written by Fyren
We all know it, we can all hear and see it coming. The hype train. It hurtles down the proverbial tracks with fervor at a shockingly slow speed. We get an announcement of a game now sometimes years before it even launches. We get a slow drip feed of information leading up to the release of the game. Of course, there has to be a long pre-order window. This is the prevailing wisdom for the AAA game industry and to a certain extent it makes sense. The goal of marketing is to grab the most attention possible and that goal takes time to accomplish. Then, along comes a game like Apex Legends, which announces and releases on the same day from out of nowhere and immediately has over 1 million unique players in the first day.
So let’s question the conventional wisdom of the slow and building hype train then. Is this really the way to go about marketing for games? First, let’s take a look at why the hype train works. With the hype train approach, the first taste consumers get of a game is a reveal trailer. This is the chance for the developer to really shine. It is a chance to put the best foot forward in a highly controlled and highly polished manner. There is no impression like a first impression and if the first impression of a game is something that is just overwhelmingly positive, that stick with consumers. This move gets the game instant fans and most importantly gets the game into the press before it is even complete. The more people are talking about the game the better it is likely to do in the long run.
Next comes the long process of ensuring that the hype train keeps building. Now that the title has grabbed the attention of the media and it has got people talking, the hype train needs to maintain that. A long social media campaign ensues. Development updates, testing phases, and pre-orders keep the game in the headlines and keep the conversation going. Even just screenshots of development progress and comments from the developers keep the fans that were grabbed with the initial reveal engaged. After this long campaign to remain in the spotlight, the hype train should have acquired an ever increasing number of consumers leading up to the launch. The pay off. Or is it?
How does the hype train approach fail? It fails in many respects for developers and in some cases it can fail the consumer as well. The initial reveal of a game might turn many heads, but if those people don’t stay engaged all the way then the game may soon be forgotten. When the game reaches the launch day train station reactions very well may be similar to “Wait, I thought that game already came out?” or maybe “Oh wow, I forgot that even existed”. This has happened many times before and really derails the entire purpose of the hype train approach to start with. This is a sad result for both the developer and the consumer. An otherwise great game may suffer in sales for trying to play the long game with its marketing.
The hype train may also have the opposite of the intended effect. Instead of building hype along the way, it can lead to burnout before a game even launches. With long pre-order bonuses, early access, and testing phases while maintaining an aggressive presence in the media, it is very easy for fans to get burnt out on the game or even just the idea of the game well before it even releases. Not only that, but playing with such a long marketing campaign inevitably reveals a ton of information about the game. This means that skeptics of the title have plenty of opportunities to disembark the train and in some cases run with negative media. This amount of information that this necessitates is great for consumers usually, barring any lies from the company.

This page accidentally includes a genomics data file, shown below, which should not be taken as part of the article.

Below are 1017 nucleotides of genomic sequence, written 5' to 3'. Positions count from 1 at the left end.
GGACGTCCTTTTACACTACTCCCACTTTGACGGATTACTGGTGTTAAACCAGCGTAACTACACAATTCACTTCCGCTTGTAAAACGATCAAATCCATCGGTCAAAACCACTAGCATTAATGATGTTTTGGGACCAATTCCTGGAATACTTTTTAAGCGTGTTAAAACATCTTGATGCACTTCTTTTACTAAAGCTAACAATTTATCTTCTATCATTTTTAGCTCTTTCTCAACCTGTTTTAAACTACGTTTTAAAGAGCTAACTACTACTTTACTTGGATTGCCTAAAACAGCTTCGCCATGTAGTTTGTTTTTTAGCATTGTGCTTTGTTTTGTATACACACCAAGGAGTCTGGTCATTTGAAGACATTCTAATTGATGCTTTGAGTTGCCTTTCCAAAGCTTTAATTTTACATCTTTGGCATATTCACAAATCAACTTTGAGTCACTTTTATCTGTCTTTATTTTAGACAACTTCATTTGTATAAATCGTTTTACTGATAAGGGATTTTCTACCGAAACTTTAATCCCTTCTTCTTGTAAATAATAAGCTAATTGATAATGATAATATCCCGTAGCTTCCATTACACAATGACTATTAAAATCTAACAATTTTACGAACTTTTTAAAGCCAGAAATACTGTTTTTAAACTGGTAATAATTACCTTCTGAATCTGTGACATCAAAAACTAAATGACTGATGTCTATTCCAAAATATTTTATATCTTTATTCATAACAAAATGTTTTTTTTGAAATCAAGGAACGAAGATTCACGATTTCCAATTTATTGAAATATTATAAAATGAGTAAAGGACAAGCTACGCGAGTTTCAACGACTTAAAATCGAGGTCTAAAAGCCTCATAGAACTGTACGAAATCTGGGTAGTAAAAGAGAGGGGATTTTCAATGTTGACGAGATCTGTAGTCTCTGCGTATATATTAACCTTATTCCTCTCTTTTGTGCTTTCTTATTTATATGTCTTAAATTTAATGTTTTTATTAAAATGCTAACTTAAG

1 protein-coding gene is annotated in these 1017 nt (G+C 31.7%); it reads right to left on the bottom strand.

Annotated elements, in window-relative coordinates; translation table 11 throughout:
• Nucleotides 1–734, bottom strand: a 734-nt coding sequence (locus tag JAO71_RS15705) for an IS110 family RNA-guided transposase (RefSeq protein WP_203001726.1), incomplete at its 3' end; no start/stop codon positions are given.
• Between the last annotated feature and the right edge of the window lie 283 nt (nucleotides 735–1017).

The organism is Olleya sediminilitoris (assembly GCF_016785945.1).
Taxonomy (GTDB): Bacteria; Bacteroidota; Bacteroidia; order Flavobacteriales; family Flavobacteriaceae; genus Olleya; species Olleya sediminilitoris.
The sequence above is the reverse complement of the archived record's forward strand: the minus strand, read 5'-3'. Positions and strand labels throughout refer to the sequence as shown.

Now, to Apex Legends. There are several reasons that this launch was as successful as it was. Obviously the fact that the game is free to play does factor in to this equation, but we’ve seen other free to play titles fall on their face before as well. One of the other major factors is the timing of the release. Apex feels very well timed, it released mostly alone with no other major titles on either side of it. The biggest factor I believe though, is the lack of hype train. That initial bump that other games get with their first reveal trailer, is the bump that Apex experienced on its launch day. From a marketing perspective this does something pretty magical, especially in the internet age where social media can move across the world nearly instantaneously. Instead of looking for more information after the trailer, people go play the game. This quick pace removes the decision making process of the consumer and replaces it with an emotional process. “Knowing what I know about this game, I’m not sure if I really want to play it.” instead becomes something more like “That was awesome! I can play it now?!? Let’s go!”. This leads to a very rapid snowball effect as well, empowered by social media. Tweets get fired off and Twitch streams fire on all cylinders. Public opinion rolls quickly, and within 8 hours Apex Legends hit the 1 million player mark that I mentioned earlier. The out of left field approach meant that the entire hype train started and finished its journey in that 8 hour stretch. This translated to a ton of press coverage, a ton of viewers and streamers, and most importantly a ton of players.
There is a lot more to be said on marketing, but I suppose the point of this discussion is merely to say that the conventional wisdom may not always be as wise as the alternatives. The hype train approach has become a bit of a meme and a tired one at that. Maybe it is time for large developers and publishers to re-examine how their marketing is handled.